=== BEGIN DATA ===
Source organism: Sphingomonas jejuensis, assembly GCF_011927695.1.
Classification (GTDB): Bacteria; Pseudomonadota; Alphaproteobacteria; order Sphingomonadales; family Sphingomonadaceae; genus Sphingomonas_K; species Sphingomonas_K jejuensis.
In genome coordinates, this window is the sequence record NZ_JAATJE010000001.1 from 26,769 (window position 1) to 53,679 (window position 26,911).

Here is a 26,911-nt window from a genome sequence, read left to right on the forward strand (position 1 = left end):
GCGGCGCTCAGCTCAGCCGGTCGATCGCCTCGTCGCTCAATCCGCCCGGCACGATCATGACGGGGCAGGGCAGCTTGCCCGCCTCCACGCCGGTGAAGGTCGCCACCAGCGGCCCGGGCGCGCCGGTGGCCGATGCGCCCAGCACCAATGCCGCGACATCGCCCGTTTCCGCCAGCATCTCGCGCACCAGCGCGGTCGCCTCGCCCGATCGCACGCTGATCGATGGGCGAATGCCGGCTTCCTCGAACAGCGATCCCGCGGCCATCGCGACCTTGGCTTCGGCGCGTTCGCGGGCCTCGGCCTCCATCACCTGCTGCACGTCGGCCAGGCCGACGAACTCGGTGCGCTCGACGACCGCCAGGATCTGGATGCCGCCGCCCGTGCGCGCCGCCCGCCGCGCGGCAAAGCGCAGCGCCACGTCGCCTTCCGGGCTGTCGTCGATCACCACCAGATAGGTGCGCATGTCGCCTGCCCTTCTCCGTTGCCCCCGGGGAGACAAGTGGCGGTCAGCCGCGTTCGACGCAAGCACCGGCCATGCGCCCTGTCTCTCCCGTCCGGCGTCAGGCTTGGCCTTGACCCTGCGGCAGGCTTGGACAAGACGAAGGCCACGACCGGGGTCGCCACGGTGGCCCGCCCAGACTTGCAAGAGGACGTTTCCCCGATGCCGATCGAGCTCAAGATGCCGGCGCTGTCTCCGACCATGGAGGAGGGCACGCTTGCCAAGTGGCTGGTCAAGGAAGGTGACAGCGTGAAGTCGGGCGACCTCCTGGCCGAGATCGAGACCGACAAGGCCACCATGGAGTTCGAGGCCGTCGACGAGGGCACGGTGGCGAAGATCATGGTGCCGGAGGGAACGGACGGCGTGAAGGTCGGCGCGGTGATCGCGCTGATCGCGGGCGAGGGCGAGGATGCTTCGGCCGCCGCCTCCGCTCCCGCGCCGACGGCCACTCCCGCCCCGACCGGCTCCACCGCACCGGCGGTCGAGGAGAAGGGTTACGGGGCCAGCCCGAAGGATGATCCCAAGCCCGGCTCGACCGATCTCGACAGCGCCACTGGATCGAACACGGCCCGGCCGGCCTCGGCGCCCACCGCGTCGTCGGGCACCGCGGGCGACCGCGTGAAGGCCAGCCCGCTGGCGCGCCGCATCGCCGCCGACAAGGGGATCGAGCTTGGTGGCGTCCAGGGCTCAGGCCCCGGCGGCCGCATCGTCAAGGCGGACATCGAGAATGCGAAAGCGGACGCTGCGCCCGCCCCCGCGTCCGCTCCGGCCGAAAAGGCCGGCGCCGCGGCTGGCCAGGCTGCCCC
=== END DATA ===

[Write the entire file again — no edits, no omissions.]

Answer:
Source organism: Sphingomonas jejuensis, assembly GCF_011927695.1.
Classification (GTDB): Bacteria; Pseudomonadota; Alphaproteobacteria; order Sphingomonadales; family Sphingomonadaceae; genus Sphingomonas_K; species Sphingomonas_K jejuensis.
In genome coordinates, this window is the sequence record NZ_JAATJE010000001.1 from 26,769 (window position 1) to 53,679 (window position 26,911).

Here is a 26,911-nt window from a genome sequence, read left to right on the forward strand (position 1 = left end):
GCGGCGCTCAGCTCAGCCGGTCGATCGCCTCGTCGCTCAATCCGCCCGGCACGATCATGACGGGGCAGGGCAGCTTGCCCGCCTCCACGCCGGTGAAGGTCGCCACCAGCGGCCCGGGCGCGCCGGTGGCCGATGCGCCCAGCACCAATGCCGCGACATCGCCCGTTTCCGCCAGCATCTCGCGCACCAGCGCGGTCGCCTCGCCCGATCGCACGCTGATCGATGGGCGAATGCCGGCTTCCTCGAACAGCGATCCCGCGGCCATCGCGACCTTGGCTTCGGCGCGTTCGCGGGCCTCGGCCTCCATCACCTGCTGCACGTCGGCCAGGCCGACGAACTCGGTGCGCTCGACGACCGCCAGGATCTGGATGCCGCCGCCCGTGCGCGCCGCCCGCCGCGCGGCAAAGCGCAGCGCCACGTCGCCTTCCGGGCTGTCGTCGATCACCACCAGATAGGTGCGCATGTCGCCTGCCCTTCTCCGTTGCCCCCGGGGAGACAAGTGGCGGTCAGCCGCGTTCGACGCAAGCACCGGCCATGCGCCCTGTCTCTCCCGTCCGGCGTCAGGCTTGGCCTTGACCCTGCGGCAGGCTTGGACAAGACGAAGGCCACGACCGGGGTCGCCACGGTGGCCCGCCCAGACTTGCAAGAGGACGTTTCCCCGATGCCGATCGAGCTCAAGATGCCGGCGCTGTCTCCGACCATGGAGGAGGGCACGCTTGCCAAGTGGCTGGTCAAGGAAGGTGACAGCGTGAAGTCGGGCGACCTCCTGGCCGAGATCGAGACCGACAAGGCCACCATGGAGTTCGAGGCCGTCGACGAGGGCACGGTGGCGAAGATCATGGTGCCGGAGGGAACGGACGGCGTGAAGGTCGGCGCGGTGATCGCGCTGATCGCGGGCGAGGGCGAGGATGCTTCGGCCGCCGCCTCCGCTCCCGCGCCGACGGCCACTCCCGCCCCGACCGGCTCCACCGCACCGGCGGTCGAGGAGAAGGGTTACGGGGCCAGCCCGAAGGATGATCCCAAGCCCGGCTCGACCGATCTCGACAGCGCCACTGGATCGAACACGGCCCGGCCGGCCTCGGCGCCCACCGCGTCGTCGGGCACCGCGGGCGACCGCGTGAAGGCCAGCCCGCTGGCGCGCCGCATCGCCGCCGACAAGGGGATCGAGCTTGGTGGCGTCCAGGGCTCAGGCCCCGGCGGCCGCATCGTCAAGGCGGACATCGAGAATGCGAAAGCGGACGCTGCGCCCGCCCCCGCGTCCGCTCCGGCCGAAAAGGCCGGCGCCGCGGCTGGCCAGGCTGCCCC